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View Poll Results: Do You Want War?
Yes - Unconditionally 0 0%
Yes - March 17th 0 0%
Yes - After March 30th 0 0%
No 19 100.00%
Voters: 19. You may not vote on this poll

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Old April 7th, 2003, 02:22 PM   #46
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Military Families Speak Out
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Old April 7th, 2003, 06:39 PM   #47
Lou
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A veteran of the Vietnam War responds to the question of what it means to support the troops:

Patriotism is far more than blindly following politicians in
power at the moment
By SPECIAL TO CITIZEN-TIMES
April 4, 2003 11:17 p.m.

By Paul Mitchell



As a retired U.S. Army officer who spent two years in Vietnam and eight in the
Pentagon, my natural reaction would be to want to support our president's
decision to go to war. But I cannot. Try as I might, I just don't believe my
government's rhetoric. Part of my doubt stems from my Vietnam experience. I
went the first time in 1965 as a 22-year-old lieutenant, as fresh-faced, trusting
and naively patriotic as our young men and women we see today in Iraq. Only
years later did I begin to comprehend just how ill-served we were in that
misguided war by a government that was not worthy of the trust of its
citizens. Lyndon Johnson and Robert MacNamara knew going in that our troop
buildup was a bad idea, but their pride, their hubris, wouldn't let them pull the
plug. And we are still paying for that tragic mistake in broken lives and great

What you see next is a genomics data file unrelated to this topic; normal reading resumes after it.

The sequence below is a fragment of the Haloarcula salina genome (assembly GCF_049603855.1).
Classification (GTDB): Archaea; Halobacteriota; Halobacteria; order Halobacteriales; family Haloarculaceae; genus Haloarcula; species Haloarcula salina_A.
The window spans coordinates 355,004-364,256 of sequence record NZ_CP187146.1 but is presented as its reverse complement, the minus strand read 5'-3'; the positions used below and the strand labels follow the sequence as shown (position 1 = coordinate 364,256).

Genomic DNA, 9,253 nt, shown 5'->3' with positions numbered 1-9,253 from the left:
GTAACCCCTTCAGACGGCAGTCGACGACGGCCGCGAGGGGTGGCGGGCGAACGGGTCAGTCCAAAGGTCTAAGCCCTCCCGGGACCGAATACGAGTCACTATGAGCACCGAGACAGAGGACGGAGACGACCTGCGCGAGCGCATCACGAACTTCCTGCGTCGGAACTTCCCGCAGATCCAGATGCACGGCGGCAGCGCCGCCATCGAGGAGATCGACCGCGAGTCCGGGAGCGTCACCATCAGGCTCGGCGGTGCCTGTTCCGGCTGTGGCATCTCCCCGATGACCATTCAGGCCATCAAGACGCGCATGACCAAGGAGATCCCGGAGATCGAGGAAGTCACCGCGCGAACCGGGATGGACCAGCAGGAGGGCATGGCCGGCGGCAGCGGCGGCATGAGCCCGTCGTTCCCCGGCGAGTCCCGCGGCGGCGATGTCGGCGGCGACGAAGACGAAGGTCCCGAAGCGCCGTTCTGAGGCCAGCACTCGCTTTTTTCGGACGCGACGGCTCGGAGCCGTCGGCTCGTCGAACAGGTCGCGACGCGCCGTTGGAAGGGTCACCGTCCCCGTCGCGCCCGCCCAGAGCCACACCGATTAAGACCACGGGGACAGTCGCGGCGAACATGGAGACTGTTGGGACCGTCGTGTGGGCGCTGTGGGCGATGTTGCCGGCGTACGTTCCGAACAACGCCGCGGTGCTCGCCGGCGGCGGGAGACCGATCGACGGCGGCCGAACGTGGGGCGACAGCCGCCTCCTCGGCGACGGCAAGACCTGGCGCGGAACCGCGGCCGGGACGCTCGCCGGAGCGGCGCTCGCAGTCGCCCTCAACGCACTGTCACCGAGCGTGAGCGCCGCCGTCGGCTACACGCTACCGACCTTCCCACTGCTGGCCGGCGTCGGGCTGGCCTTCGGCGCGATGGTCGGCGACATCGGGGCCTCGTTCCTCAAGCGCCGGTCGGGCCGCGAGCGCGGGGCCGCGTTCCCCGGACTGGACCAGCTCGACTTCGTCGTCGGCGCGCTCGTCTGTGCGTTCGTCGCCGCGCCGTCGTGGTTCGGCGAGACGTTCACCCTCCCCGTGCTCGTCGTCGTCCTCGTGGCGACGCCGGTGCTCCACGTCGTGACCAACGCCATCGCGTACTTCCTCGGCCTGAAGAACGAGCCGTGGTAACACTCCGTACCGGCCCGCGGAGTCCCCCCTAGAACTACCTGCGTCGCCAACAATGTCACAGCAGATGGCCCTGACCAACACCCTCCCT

loss of national treasure.

I believe we are making an even worse mistake today. In waging an
aggressive, preemptive war against Iraq in defiance of the U.N. Charter and
the opinion of most of the world and many here at home, our country has
forgotten its solemn pledge made at the end of the Vietnam War never again
to go to war without strong support at home and abroad. President Bush now
says that the Security Council failed to act and thus became irrelevant. I beg to
differ. The Security Council did act. It said, "Wait!" It refused to be steamrolled
by our government, which over a six-month period failed miserably to make its
case for war. The president's decision to ignore the will of the world community
will haunt us for many years to come. Our imperious behavior gravely damages
our standing and moral leadership, as it breeds mistrust and resentment
around the world.

Had we been able to demonstrate a link between Saddam and al-Qaida, I
would not feel this way. But as hard as our government tried, it failed to do so.
In the absence of such a link I conclude, sadly, that what got us into this war
was mainly 1) that President Bush entered office determined to finish what his
father started, and 2) he was persuaded by his hawkish advisors into sending
250,000 troops to the Gulf, and once they were there felt he had to use them.
There is no doubt that Saddam Hussein is an evil man. But there are many
leaders around the world who are despotic and cruel to their people. Is it our
special role to fight them all in turn? The Soviet Union, Reagan's "Evil Empire"
and our archrival for 45 years after World War II, was infinitely more
dangerous than Saddam could ever be. But we, with our allies, managed to
contain that totalitarian dictatorship without war until it finally collapsed.

Regardless of how or why we got here in this state of war, it is timely to ask a
few questions: What does it mean to "support our troops?" What is
patriotism? What is the place of protest now?

I suggest that supporting our troops doesn't have a lot to do with waving the
flag and attending country music concerts, or even tying yellow ribbons to